Hide and Seek

The children play
At hide and seek
About the monument
To Speke
And why should the dead
Explorer mind
Who has nothing to seek
And nothing to find
~Humbert Wolfe


Hide and seek is a game played by nearly every child, me being one of them. I never thought a simple game would change the way I thought about life.

When I was 10 years old, I was a very curious and daring boy; I simply had no fear. Very much like the friends I spent time with. I lived in Clarksville, a quaint town in the middle of nowhere. My friends and I would always joke about how nobody ever came into or out of the town.

My friends and I were always outside playing games, doing what kids do. Our moms would call us in for supper and we would say goodbye until the next morning when we would do the same thing again. But my friends and I were getting bored of the same old games we would always play, so we came up with a new way to occupy our adventurous minds. We decided that everyone would come to my house the next day and we would play a big game of hide and seek. Everyone was very excited about it; it was all anybody would talk about at school.

After school, all twenty of the kids made their way to my house at around three o’clock. We quickly agreed on the rules and we were on our way. My house was surrounded by dense brush with a trail that led deep into the woods, thus making it much harder to be the “seeker.” I was in the group of eighteen to hide first, and we set out into the woods to find the “perfect” hiding spots.

I knew this was going to be a game of the utmost intensity when kids ran past the yellow marking of the old oak tree marking my property.  I was determined to find the perfect hiding spot, so I ignored my Mom’s warning to never go past that old tree.  As time went by, the giggling and the sounds of the other kids’ feet running on the fallen leaves faded and I found myself walking in no particular direction, still trying to find the perfect spot to hide.

As I looked around, all I saw were trees.  Suddenly, something in the distance caught my eye.  I couldn’t quite make out the object, but I sprinted toward it, fearful I would be caught by the seekers while exposed out in the open.  The harder I ran and the closer I got, I realized it was a house.  The smoke coming from the chimney told me someone was inside.  “I didn’t know we had neighbors so close,” I thought to myself as I walked towards it.  Suddenly, a woman who looked to be in her early thirties appeared and told me to come inside and get out of the cold.

Although my mom had always told me never to talk to strangers, this woman didn’t seem like a threat.  I felt like I knew her, so I went inside.  Beyond the front door was a beautiful, well-kept house.  I was amazed at the utter antiquity of the house; it felt like I was stepping back in time. However, I didn’t think anything of it and continued to have a friendly conversation with the young woman over a cup a cocoa.  In the background, I heard the faint crying of a baby.  This made me curious.

When I had finished my cocoa, the woman proceeded to give me a tour of her old house.  As we walked from room to room, I realized one peculiar thing: The house had no windows!  None at all!  Something wasn’t right.  Looking back, I didn’t think it was as strange at the time as I do now, but the house itself let in zero light from the outside.  As we continued walking, I started thinking about this peculiar feature and about the fact that I’d never heard about this woman or this house before.  I started doing a little investigation, or the best investigation a ten- year old could do.  I noticed small details–how the woman was wearing a corset-fitted dress and a bonnet with her hair tied back.  The clothes clearly didn’t seem to fit with the time.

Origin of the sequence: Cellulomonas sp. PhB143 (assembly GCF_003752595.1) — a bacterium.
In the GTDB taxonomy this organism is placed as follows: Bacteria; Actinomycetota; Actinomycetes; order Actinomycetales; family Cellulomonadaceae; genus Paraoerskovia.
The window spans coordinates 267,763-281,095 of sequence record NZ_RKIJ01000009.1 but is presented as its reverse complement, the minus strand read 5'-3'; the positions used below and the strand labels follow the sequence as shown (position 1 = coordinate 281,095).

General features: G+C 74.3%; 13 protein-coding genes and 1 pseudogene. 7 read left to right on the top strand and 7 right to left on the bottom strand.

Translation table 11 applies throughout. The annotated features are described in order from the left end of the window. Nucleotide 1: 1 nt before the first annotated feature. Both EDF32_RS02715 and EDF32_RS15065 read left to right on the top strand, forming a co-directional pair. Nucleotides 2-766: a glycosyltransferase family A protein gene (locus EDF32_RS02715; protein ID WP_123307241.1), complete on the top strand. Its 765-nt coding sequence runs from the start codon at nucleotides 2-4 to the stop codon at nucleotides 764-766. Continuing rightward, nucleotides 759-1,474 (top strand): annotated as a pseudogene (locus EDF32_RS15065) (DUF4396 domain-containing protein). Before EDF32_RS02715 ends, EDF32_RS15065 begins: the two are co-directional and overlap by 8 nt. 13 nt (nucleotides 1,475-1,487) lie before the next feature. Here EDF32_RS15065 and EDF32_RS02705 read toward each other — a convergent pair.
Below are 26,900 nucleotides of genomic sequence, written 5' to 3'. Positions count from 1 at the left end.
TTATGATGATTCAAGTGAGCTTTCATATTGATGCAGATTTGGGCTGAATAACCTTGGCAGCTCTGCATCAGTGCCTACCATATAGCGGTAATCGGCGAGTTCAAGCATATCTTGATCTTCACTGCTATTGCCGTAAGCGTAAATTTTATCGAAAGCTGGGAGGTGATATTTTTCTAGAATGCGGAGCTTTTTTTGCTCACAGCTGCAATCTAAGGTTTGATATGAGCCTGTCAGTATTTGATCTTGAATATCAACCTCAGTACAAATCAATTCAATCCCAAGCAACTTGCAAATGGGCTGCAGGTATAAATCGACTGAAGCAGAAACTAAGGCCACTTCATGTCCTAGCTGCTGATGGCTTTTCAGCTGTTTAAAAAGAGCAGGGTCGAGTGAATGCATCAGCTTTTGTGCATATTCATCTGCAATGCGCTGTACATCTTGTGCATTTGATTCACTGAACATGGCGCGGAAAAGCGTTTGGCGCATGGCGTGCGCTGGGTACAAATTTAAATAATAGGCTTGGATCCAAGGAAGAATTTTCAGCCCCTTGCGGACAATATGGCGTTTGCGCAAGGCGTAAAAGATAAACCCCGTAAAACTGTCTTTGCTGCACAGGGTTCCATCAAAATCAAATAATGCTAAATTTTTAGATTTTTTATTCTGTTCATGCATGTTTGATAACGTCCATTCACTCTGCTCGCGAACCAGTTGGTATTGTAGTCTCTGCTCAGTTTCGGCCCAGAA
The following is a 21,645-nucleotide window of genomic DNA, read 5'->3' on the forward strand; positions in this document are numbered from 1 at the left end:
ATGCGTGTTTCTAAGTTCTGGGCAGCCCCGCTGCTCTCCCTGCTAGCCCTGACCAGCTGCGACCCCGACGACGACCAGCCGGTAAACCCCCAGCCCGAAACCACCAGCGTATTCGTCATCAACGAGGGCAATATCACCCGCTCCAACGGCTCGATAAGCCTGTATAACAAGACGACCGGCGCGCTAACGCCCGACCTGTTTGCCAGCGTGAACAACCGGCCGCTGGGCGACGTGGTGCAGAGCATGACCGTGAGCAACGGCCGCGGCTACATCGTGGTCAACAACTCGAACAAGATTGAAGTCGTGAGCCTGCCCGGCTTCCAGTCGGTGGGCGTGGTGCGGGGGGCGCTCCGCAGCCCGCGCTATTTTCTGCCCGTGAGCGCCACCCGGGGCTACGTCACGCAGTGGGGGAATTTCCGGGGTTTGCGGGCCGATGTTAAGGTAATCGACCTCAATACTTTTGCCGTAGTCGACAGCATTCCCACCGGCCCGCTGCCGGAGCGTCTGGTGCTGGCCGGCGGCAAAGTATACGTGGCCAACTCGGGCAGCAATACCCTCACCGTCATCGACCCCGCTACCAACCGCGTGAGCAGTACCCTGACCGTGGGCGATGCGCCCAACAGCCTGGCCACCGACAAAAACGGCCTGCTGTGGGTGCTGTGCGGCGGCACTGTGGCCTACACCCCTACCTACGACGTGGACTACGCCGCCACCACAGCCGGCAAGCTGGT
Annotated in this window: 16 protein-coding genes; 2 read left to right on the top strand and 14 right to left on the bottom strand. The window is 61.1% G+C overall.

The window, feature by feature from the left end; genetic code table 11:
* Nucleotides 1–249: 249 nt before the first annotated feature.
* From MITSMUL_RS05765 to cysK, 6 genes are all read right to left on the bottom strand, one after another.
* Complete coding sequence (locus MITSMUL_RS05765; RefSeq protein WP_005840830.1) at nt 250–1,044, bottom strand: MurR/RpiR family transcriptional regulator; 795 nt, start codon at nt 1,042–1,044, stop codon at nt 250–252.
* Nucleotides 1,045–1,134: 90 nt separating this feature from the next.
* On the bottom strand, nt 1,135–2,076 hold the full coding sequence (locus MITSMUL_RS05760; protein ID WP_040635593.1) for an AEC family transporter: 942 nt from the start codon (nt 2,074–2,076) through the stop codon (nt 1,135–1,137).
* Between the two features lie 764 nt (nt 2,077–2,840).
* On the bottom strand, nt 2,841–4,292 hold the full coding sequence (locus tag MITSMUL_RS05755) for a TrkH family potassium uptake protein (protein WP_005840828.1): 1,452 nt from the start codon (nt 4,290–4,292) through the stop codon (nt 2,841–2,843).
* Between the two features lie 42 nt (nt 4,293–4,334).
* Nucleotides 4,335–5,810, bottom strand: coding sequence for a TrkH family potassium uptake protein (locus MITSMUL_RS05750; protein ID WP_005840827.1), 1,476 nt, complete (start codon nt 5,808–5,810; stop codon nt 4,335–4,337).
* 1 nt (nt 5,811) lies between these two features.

When I asked the woman when she had moved to Clarksville, she exclaimed, “My husband and I have lived here for years!”  I found this strange because, having lived there my whole life; I figured my mother would have told me about her.

The more of the house she showed me, the more suspicious I grew.  She led me everywhere and still I didn’t see a crying baby.  Just when I thought the tour was over and I would be on my way, she told me I hadn’t seen her favorite part of the house yet.  I was wondering what more was left, because it seemed as if I had seen every inch of the house.  Soon, I realized that there was a long stairway going into the damp smelling basement.

When she opened the basement door, I heard the crying more clearly.  I shuddered.  I knew I couldn’t go down there.  I told the woman that I needed to go home, but she was convinced I had to see the basement.  When I told her I needed to leave again, she kept repeating, “But it’s the best part!”  I knew I had to get out of there, but I didn’t know how to escape.  I sprinted towards the door, but she made it there before me, blocking my way.  In a moment of panic, I pushed her aside and darted out the door.

As I ran back through the woods, I heard her yell, “Don’t leave me!”  I didn’t’ dare look back.  When I could no longer hear her, I glanced back. The house wasn’t there!  It had gotten so dark out, I thought my eyes were playing tricks on me.

By the time I reached my house, I was out of breath.  I told my mom what had happened.  She looked confused and told me there was no house and no woman who lived in the woods.  She didn’t believe what I was saying.  She said nearly a century ago there was a house back there, but a terrible fire had consumed it and  killed a young woman and her child, trapped in the basement

About P.J. Parker 430 Articles

P.J. is an average student at Voorheesville High School. He plays three sports and aspires to go to college.